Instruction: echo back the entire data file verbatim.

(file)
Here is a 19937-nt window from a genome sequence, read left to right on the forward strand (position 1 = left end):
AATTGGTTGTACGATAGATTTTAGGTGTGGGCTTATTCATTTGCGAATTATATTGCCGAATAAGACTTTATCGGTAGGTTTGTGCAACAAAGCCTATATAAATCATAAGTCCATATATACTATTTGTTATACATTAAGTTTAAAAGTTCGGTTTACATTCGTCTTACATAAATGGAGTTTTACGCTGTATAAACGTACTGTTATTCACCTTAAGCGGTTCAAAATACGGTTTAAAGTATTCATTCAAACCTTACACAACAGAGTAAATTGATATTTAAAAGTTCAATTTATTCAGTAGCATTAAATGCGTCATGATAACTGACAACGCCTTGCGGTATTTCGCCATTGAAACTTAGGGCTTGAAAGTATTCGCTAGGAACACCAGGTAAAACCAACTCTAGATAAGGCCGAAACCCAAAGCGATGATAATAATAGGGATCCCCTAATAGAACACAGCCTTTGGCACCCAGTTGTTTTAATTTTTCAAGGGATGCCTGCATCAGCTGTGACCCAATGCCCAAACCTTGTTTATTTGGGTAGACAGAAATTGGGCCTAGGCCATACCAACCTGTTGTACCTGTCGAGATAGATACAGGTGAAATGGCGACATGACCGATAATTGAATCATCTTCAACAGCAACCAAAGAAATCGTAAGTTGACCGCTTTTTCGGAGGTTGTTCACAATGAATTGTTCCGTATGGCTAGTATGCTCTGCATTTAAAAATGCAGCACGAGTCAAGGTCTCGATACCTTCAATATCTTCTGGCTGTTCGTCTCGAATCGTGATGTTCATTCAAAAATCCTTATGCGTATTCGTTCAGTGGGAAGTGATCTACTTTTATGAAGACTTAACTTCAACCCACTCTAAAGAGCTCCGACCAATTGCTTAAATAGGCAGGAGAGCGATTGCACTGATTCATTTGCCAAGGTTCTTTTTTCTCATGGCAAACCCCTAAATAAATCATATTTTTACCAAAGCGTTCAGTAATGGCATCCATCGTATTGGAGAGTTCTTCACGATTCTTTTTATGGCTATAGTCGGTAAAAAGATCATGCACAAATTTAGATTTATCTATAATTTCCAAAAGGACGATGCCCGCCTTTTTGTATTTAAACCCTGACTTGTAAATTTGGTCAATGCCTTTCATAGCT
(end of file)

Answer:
Here is a 19937-nt window from a genome sequence, read left to right on the forward strand (position 1 = left end):
AATTGGTTGTACGATAGATTTTAGGTGTGGGCTTATTCATTTGCGAATTATATTGCCGAATAAGACTTTATCGGTAGGTTTGTGCAACAAAGCCTATATAAATCATAAGTCCATATATACTATTTGTTATACATTAAGTTTAAAAGTTCGGTTTACATTCGTCTTACATAAATGGAGTTTTACGCTGTATAAACGTACTGTTATTCACCTTAAGCGGTTCAAAATACGGTTTAAAGTATTCATTCAAACCTTACACAACAGAGTAAATTGATATTTAAAAGTTCAATTTATTCAGTAGCATTAAATGCGTCATGATAACTGACAACGCCTTGCGGTATTTCGCCATTGAAACTTAGGGCTTGAAAGTATTCGCTAGGAACACCAGGTAAAACCAACTCTAGATAAGGCCGAAACCCAAAGCGATGATAATAATAGGGATCCCCTAATAGAACACAGCCTTTGGCACCCAGTTGTTTTAATTTTTCAAGGGATGCCTGCATCAGCTGTGACCCAATGCCCAAACCTTGTTTATTTGGGTAGACAGAAATTGGGCCTAGGCCATACCAACCTGTTGTACCTGTCGAGATAGATACAGGTGAAATGGCGACATGACCGATAATTGAATCATCTTCAACAGCAACCAAAGAAATCGTAAGTTGACCGCTTTTTCGGAGGTTGTTCACAATGAATTGTTCCGTATGGCTAGTATGCTCTGCATTTAAAAATGCAGCACGAGTCAAGGTCTCGATACCTTCAATATCTTCTGGCTGTTCGTCTCGAATCGTGATGTTCATTCAAAAATCCTTATGCGTATTCGTTCAGTGGGAAGTGATCTACTTTTATGAAGACTTAACTTCAACCCACTCTAAAGAGCTCCGACCAATTGCTTAAATAGGCAGGAGAGCGATTGCACTGATTCATTTGCCAAGGTTCTTTTTTCTCATGGCAAACCCCTAAATAAATCATATTTTTACCAAAGCGTTCAGTAATGGCATCCATCGTATTGGAGAGTTCTTCACGATTCTTTTTATGGCTATAGTCGGTAAAAAGATCATGCACAAATTTAGATTTATCTATAATTTCCAAAAGGACGATGCCCGCCTTTTTGTATTTAAACCCTGACTTGTAAATTTGGTCAATGCCTTTCATAGCT